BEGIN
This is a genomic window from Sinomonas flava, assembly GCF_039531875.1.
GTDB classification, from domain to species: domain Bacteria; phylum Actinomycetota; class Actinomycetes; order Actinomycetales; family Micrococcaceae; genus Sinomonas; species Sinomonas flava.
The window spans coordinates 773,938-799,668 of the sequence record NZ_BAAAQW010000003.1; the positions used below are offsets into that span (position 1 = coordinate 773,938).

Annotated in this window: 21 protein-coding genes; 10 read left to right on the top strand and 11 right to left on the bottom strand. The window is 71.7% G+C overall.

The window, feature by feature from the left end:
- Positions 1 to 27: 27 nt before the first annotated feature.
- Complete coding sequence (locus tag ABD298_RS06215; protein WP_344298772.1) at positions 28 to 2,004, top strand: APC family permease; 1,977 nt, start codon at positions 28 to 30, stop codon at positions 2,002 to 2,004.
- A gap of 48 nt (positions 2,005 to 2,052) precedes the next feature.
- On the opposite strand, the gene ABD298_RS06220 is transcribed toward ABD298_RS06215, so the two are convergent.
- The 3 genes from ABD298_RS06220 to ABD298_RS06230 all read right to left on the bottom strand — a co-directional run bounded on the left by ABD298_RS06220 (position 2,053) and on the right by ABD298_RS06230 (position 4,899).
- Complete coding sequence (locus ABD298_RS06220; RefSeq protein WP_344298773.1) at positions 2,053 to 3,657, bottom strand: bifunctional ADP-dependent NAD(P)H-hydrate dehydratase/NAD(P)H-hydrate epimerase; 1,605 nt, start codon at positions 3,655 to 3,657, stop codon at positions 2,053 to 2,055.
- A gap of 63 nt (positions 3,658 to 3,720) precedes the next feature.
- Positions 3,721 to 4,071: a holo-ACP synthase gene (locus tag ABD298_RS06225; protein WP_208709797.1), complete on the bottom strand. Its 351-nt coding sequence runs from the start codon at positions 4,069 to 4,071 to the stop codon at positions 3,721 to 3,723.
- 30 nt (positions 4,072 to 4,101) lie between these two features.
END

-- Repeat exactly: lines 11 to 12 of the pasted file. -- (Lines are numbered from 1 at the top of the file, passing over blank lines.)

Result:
- Complete coding sequence (locus ABD298_RS06220; RefSeq protein WP_344298773.1) at positions 2,053 to 3,657, bottom strand: bifunctional ADP-dependent NAD(P)H-hydrate dehydratase/NAD(P)H-hydrate epimerase; 1,605 nt, start codon at positions 3,655 to 3,657, stop codon at positions 2,053 to 2,055.
- A gap of 63 nt (positions 3,658 to 3,720) precedes the next feature.